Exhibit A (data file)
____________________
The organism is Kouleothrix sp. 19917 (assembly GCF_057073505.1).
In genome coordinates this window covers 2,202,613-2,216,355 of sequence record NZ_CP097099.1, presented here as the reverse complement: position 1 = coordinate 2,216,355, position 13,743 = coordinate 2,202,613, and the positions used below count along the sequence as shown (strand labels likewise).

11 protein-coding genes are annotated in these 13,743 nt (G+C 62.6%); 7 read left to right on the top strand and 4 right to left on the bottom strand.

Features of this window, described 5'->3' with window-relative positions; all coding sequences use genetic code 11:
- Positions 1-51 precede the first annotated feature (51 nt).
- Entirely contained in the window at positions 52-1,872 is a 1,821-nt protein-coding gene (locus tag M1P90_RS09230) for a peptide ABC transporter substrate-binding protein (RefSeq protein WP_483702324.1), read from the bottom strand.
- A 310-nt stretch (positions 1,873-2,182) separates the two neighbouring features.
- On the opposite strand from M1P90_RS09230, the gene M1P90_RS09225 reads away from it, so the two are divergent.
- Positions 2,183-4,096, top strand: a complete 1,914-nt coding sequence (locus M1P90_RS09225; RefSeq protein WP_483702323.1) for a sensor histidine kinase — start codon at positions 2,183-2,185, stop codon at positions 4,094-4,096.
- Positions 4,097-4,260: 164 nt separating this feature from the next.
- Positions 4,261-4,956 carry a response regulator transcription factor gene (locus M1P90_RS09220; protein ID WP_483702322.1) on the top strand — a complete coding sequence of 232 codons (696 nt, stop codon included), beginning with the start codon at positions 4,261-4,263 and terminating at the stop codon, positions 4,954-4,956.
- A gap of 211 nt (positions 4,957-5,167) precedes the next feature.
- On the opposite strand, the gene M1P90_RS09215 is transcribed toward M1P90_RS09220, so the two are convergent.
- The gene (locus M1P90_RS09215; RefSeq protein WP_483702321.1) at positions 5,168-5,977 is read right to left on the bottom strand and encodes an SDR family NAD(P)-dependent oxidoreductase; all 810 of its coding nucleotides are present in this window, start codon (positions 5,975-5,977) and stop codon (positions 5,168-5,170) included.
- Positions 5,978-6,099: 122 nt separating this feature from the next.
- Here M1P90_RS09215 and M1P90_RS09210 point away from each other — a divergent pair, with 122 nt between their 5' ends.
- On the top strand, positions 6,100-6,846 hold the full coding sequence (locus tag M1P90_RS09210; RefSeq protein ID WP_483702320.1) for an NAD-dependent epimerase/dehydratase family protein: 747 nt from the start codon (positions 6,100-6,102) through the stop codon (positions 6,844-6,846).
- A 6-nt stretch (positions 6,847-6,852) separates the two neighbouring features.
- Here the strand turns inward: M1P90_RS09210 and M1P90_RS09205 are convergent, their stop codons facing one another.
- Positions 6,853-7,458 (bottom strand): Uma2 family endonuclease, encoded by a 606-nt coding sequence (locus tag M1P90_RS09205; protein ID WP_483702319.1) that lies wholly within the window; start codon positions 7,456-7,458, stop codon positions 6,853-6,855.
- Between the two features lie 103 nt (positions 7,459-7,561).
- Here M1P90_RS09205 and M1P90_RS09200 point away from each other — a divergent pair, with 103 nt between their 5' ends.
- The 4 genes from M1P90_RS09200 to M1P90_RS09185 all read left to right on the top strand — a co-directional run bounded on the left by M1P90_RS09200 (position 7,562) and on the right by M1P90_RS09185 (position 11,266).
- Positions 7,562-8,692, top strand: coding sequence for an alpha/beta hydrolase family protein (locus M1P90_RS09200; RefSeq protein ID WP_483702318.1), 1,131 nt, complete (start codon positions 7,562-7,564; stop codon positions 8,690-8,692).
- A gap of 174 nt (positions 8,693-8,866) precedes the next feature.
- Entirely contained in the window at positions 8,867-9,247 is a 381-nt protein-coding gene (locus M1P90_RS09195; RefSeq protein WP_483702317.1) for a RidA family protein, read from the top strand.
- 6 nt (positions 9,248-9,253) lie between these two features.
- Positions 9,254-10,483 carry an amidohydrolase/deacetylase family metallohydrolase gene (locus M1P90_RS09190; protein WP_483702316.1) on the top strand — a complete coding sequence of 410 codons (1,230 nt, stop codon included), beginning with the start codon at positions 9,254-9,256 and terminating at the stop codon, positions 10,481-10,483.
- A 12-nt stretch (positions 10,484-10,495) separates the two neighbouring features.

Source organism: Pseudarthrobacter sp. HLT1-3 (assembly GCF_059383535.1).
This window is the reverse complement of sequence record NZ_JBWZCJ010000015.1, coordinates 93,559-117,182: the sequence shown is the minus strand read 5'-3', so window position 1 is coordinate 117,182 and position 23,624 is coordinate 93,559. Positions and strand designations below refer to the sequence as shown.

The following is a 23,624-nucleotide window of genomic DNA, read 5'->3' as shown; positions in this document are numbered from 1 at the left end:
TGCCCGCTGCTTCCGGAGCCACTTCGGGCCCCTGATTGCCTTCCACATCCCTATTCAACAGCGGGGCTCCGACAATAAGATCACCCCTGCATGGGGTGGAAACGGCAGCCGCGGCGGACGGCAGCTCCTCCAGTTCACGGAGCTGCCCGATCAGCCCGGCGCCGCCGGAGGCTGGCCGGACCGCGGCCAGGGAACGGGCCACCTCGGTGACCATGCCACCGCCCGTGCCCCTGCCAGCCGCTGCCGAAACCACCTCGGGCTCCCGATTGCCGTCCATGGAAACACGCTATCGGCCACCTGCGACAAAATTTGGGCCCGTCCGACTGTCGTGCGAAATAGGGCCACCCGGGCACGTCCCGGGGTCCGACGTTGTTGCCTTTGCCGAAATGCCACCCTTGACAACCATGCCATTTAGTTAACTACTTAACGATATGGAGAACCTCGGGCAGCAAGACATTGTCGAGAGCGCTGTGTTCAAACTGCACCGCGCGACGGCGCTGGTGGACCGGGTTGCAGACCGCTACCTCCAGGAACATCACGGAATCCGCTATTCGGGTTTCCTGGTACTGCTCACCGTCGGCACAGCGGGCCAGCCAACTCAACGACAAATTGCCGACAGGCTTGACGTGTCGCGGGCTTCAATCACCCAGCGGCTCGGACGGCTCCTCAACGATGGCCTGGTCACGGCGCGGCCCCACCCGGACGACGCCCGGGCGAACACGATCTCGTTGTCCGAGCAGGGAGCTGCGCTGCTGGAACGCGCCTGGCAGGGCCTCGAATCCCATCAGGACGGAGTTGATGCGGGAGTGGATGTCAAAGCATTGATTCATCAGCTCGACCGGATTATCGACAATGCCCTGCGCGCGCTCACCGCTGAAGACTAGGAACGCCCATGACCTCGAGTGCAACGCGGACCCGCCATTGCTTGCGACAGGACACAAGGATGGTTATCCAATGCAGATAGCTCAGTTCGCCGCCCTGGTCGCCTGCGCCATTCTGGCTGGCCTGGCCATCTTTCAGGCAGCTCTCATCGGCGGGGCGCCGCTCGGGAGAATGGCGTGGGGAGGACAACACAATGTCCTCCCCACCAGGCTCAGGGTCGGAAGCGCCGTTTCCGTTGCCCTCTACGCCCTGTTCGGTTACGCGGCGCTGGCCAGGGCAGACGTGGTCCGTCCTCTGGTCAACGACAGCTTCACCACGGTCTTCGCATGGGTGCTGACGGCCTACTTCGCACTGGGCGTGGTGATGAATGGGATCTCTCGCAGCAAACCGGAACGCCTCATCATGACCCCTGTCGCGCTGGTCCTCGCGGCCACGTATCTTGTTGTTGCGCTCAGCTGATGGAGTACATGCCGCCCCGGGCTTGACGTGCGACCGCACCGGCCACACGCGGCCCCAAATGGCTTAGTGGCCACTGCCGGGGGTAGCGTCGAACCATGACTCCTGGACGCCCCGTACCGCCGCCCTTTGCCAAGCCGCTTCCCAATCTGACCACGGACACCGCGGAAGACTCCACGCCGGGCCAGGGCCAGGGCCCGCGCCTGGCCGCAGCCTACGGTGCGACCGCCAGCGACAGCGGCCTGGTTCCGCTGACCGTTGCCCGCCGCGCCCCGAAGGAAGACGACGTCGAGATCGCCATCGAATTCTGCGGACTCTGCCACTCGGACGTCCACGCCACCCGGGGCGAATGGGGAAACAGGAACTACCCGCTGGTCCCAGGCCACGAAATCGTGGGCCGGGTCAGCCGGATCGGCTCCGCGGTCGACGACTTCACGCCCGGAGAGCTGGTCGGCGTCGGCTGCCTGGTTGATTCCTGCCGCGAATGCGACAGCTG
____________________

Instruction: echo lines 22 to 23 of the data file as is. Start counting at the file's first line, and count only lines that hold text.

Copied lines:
- Here M1P90_RS09205 and M1P90_RS09200 point away from each other — a divergent pair, with 103 nt between their 5' ends.
- The 4 genes from M1P90_RS09200 to M1P90_RS09185 all read left to right on the top strand — a co-directional run bounded on the left by M1P90_RS09200 (position 7,562) and on the right by M1P90_RS09185 (position 11,266).